This coin looks exactly like a penny, until you see the inscriptions: Harvey & Co. General Store, Fort Edward NY 1863. This is my photo of a real coin, laying here on my desk.

During the Civil War, the US Treasury stopped issuing coins, as all metals were needed for the war effort. This created a huge problem for local merchants as they didn't have anything to make change with, so some merchants used postage stamps and script, but those were not durable. For that reason, some of the more prosperous merchants issued these tokens. This particular coin was issued by one of our Fort Edward merchants, Harvey & Co General Store

The most famous example of this kind of token was created by New York City bar owner Gustavus Lindenmueller, who issued about a million of them, with his picture on one side and his name and a mug of beer on the other. Ya gotta love that! That's about 10,000 dollars worth, which would be about 30 year's wages for a working man of that time. People used them as trolley tokens and so the government got stuck with loads of them, which Lindenmueller refused to redeem ... and he got away with it, as they did not have a value stamped on them and they didn't claim to be money. They were known as "store cards" even though they were copper and resembled pennies.

Incidents like this led the Federal Government to pass laws prohibiting private coins in 1864.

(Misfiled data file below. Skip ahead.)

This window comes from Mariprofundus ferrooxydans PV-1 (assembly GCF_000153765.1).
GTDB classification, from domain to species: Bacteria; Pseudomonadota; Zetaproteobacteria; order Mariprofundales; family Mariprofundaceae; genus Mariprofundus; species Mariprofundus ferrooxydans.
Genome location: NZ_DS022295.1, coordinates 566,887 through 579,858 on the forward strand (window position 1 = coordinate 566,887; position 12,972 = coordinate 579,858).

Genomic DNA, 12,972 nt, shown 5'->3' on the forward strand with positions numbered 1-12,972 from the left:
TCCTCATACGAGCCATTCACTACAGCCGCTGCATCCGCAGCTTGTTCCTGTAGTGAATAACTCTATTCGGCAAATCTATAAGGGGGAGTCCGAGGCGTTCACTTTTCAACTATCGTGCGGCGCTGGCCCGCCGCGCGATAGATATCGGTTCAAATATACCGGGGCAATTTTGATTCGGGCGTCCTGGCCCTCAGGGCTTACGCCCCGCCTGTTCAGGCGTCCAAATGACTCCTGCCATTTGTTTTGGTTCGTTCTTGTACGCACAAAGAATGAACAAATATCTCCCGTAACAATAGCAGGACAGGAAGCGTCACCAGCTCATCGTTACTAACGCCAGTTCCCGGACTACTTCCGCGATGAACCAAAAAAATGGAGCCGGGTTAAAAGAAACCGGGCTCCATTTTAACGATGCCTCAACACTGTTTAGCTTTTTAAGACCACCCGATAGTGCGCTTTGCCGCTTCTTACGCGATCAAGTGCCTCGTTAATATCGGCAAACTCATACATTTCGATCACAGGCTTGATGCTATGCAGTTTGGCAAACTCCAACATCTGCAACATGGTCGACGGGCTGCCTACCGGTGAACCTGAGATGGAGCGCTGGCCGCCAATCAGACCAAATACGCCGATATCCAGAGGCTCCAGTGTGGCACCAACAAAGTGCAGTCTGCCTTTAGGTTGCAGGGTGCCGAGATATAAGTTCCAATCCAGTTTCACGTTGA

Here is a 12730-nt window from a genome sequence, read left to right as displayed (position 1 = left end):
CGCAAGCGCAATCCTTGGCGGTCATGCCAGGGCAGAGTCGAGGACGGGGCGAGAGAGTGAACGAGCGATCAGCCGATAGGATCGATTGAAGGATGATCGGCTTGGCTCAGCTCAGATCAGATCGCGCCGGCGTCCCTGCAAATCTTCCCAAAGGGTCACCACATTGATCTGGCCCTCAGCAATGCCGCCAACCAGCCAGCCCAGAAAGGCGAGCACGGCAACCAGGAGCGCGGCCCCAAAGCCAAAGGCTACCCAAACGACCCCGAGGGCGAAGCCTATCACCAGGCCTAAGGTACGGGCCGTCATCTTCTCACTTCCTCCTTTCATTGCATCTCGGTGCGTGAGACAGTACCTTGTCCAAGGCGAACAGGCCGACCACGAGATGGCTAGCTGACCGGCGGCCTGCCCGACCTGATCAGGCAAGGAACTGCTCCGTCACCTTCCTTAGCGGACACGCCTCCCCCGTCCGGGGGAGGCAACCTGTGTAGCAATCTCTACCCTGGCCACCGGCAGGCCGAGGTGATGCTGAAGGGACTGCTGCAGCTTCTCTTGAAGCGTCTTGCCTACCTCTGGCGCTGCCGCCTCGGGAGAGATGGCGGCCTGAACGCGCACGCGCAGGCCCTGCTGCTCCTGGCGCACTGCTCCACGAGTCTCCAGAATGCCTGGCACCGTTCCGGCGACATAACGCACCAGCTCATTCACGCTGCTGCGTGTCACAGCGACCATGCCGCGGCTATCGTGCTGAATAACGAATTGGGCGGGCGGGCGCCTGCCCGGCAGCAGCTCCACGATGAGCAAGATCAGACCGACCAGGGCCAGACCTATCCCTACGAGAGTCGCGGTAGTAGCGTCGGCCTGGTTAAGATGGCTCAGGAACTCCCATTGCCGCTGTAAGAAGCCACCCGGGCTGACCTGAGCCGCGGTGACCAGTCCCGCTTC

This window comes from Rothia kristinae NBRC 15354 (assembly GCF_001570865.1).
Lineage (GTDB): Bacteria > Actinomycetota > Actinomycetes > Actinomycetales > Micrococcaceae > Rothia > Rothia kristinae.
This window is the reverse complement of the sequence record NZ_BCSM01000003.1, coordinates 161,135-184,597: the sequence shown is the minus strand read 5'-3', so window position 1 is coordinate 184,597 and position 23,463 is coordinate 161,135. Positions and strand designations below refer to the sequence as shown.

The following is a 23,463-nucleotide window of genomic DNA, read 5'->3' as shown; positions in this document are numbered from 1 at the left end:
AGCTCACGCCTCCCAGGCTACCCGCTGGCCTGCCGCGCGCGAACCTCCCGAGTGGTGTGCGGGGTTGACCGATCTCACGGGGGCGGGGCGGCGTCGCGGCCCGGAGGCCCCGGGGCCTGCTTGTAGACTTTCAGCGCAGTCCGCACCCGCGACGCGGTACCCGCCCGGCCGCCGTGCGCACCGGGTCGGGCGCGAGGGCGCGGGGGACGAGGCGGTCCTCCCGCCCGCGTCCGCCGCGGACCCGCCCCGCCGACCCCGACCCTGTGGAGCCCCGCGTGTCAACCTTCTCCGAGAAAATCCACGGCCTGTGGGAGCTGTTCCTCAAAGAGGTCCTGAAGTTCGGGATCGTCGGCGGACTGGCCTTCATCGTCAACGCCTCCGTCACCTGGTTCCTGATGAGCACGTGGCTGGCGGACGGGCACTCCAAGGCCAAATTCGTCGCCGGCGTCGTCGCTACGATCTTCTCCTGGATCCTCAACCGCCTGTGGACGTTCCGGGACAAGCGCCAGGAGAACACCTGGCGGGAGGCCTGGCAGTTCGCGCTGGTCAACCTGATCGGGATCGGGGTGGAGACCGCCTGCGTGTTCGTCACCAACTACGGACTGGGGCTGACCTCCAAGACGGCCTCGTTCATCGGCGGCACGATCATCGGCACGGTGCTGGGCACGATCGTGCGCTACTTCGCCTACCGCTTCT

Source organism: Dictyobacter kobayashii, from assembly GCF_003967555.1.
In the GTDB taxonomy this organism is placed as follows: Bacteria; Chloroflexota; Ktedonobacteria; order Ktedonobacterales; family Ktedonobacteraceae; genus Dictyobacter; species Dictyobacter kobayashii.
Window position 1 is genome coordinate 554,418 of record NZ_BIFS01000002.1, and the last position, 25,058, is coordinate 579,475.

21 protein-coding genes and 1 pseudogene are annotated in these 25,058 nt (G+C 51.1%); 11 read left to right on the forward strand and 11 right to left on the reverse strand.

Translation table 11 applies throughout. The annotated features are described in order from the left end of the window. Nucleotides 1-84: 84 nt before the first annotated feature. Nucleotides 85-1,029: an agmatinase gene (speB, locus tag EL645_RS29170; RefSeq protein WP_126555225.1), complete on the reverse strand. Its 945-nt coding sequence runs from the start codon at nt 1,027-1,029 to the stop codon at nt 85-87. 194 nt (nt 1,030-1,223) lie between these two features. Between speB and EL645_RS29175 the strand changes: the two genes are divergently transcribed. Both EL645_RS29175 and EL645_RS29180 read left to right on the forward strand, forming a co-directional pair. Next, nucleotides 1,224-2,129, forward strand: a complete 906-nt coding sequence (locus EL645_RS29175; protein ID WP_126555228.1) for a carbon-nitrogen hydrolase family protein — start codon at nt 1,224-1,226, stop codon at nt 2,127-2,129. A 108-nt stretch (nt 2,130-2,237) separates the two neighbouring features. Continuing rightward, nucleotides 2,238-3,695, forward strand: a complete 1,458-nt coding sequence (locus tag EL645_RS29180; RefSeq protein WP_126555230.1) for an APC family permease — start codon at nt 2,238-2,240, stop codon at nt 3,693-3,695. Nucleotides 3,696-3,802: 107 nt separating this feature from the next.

Our Fort Edward merchant did the same thing, and he would have gotten away with it also. The coins were produced by various private mints and they cost the local merchants about 90 cents for a hundred ... and the merchant pocketed the difference each time he made change.

I was not able to find any info about Harvey's General Store other than this coin, but Harvey's coins regularly come up for sale on eBay for about 75 bucks. They are a neat little example of Fort Edward history from Civil War times.


Here's another example of the "coinage" used at that time in Fort Edward. This is a paper script worth 25 cents, issued in 1862 by the Bank of Fort Edward and signed by William Allen. Unlike the coin which has no denomination on it, this paper script is written as a "cashier's check" and could be exchanged for actual US currency. One caveat though, you had to have at least 20 of these (five dollars worth) to turn it in and nobody in those days was ever likely to have that much money ... so a lot of folks got stuck with these things a few years later when regular currency became available again.

The Bank of Fort Edward is long gone, and no trace remains, but this paper script (if in perfect condition) is now worth about 200 dollars to collectors.